llvm "iword" type


I’m generating some LLVM IR that has to mask out the lower bits two bits of a certain pointers. I expect this should be done like so (on a 32-bit architecture)

%classPointer = …
%classPointer1 = ptrtoint i8** %classPointer to i32
%classPointer2 = and i32 -4, %classPointer1
%realClassPointer = inttoptr i32 %classPointer2 to i8**

Ideally, I’d like to generate completely architecture-independent code, which brings me to my question: Does LLVM have some sort of i<target_ptr_size> type that I can cast to to do this masking (like size_t in C), instead of generating different LLVM IR for 32- and 64- bit architectures?



Small nitpick: size_t is not guaranteed to be large enough to hold a
pointer (only an array index, which can be less; though such platforms
are pretty exotic now). [u]intptr_t are the types.


This has come up in the past, although I don't think anyone
implemented it. Use your favorite list archive frontend to search for
"intp type".


That and the possibility of differently sized pointers made me
hesitate to dive into implementing this. I guess nailing it down to
be the platform equivalent of size_t would be sensible here.

I looked through the “intp” thread.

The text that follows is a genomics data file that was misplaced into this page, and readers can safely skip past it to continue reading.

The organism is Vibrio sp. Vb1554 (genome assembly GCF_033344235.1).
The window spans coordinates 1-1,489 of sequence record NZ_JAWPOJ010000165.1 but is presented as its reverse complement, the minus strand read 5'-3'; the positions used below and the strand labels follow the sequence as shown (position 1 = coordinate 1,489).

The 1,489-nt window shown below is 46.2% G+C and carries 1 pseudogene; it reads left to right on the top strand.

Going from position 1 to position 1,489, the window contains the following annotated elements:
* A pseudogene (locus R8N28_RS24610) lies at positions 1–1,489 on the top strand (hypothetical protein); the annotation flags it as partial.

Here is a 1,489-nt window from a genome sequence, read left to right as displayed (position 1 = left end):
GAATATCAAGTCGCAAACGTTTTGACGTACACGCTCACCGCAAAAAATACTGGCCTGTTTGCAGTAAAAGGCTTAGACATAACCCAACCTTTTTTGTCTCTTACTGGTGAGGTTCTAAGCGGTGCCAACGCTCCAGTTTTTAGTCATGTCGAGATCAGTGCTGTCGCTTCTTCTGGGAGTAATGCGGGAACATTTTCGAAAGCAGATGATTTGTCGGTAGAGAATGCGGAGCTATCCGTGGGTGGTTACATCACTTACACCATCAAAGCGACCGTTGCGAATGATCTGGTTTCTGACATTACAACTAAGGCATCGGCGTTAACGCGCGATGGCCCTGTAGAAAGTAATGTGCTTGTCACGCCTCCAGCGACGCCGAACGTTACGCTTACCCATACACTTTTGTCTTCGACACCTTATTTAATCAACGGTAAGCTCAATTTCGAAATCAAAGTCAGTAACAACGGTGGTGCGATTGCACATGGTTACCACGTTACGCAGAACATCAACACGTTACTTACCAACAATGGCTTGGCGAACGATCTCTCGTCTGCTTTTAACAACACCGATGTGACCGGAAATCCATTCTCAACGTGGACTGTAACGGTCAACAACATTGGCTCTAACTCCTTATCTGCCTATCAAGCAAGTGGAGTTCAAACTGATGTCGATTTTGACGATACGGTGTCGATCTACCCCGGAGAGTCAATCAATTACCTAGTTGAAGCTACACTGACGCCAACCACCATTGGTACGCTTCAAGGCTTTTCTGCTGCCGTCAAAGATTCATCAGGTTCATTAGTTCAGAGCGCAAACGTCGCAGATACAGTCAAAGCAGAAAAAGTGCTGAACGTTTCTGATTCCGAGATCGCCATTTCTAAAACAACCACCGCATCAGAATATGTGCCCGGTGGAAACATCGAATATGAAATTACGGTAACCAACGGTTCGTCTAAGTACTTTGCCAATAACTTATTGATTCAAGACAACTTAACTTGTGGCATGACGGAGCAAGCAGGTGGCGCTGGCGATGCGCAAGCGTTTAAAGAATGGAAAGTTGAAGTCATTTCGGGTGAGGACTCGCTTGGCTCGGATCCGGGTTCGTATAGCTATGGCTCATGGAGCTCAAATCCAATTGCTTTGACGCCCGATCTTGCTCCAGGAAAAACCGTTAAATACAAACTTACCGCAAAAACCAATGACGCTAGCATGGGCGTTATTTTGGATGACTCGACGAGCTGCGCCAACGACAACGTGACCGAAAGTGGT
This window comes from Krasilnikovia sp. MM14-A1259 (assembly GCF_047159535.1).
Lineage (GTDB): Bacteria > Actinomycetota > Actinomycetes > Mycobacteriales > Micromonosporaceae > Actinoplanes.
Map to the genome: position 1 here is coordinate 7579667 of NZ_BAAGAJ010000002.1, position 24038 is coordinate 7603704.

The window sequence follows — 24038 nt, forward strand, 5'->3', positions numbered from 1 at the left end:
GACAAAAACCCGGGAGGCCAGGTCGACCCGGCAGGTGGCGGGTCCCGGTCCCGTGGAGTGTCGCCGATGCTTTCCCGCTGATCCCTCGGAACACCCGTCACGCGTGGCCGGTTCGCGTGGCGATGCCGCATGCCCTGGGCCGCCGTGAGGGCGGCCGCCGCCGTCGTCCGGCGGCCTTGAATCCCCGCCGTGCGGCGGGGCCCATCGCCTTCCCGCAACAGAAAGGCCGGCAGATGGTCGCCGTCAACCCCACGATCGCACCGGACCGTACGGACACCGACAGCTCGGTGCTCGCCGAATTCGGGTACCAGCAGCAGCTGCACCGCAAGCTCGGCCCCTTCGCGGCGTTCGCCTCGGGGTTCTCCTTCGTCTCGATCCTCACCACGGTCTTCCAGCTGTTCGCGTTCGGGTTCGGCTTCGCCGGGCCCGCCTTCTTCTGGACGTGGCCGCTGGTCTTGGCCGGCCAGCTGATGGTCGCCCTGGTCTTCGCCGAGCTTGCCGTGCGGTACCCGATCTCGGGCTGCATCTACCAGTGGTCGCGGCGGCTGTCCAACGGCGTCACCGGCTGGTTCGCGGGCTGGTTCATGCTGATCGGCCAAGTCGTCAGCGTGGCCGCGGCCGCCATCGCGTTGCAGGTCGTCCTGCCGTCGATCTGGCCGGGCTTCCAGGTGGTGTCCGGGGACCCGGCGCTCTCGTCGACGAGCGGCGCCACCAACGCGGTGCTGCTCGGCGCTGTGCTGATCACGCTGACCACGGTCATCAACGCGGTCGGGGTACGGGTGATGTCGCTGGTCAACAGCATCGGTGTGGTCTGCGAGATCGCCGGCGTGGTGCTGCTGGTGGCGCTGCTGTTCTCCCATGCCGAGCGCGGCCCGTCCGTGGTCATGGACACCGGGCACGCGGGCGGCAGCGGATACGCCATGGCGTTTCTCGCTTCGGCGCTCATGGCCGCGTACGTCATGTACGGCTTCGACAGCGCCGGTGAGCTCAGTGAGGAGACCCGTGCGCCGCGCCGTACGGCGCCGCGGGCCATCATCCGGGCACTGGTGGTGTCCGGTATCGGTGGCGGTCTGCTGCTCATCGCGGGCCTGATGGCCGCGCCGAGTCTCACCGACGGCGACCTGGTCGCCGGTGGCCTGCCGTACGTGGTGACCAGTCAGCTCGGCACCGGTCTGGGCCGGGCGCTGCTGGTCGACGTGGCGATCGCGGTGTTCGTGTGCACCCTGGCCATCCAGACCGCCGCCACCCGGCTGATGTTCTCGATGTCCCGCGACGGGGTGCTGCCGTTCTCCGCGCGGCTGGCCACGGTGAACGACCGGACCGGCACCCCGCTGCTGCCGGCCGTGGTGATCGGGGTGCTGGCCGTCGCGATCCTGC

I don’t really want to start that argument up again, but my immediate thought would be to create a new class of “picked-by-the-target” integer types (equivelents of size_t, intptr_t, etc…), and two new instructions, zcast and scast, which are only valid in the context of casting to / from integer types of unknown sizes. To begin with, most passes could probably ignore (or otherwise pass pass over) these instructions. The resolution of these types would only happen in the legalize phase in the SelectionDAG.

Just my two cents…

For now, I’ll settle for a little architecture dependence in my front-end.


That might be your best bet. There is more architecture dependence
that isn't trivial to get rid of:

1. The ABI varies from OS to OS on many platforms, and ABI details are
sometimes handled by llvm-gcc/clang rather than llc. There's also at
least one case where a particular named type is passed/returned
differently from other types with the same structure.
2. Unions aren't really implemented in LLVM, and any front-end
implementations require knowledge of the platform (which union member
is the largest, the integer or the pointer?)
3. va_arg is handled specially be llvm-gcc/clang, because it's not
implemented on all platforms.

You can hide a lot of this in a platform dependent .bc file that you
ship with your front-end, or have your front-end build for you.
Support/TypeBuilder.h has some macros you might find useful for
generating a Module with a platform-independent API that does the
necessary typecasting for you to call platform-dependent stuff.
TypeBuilder takes a compile-type C/C++ type and turns it into an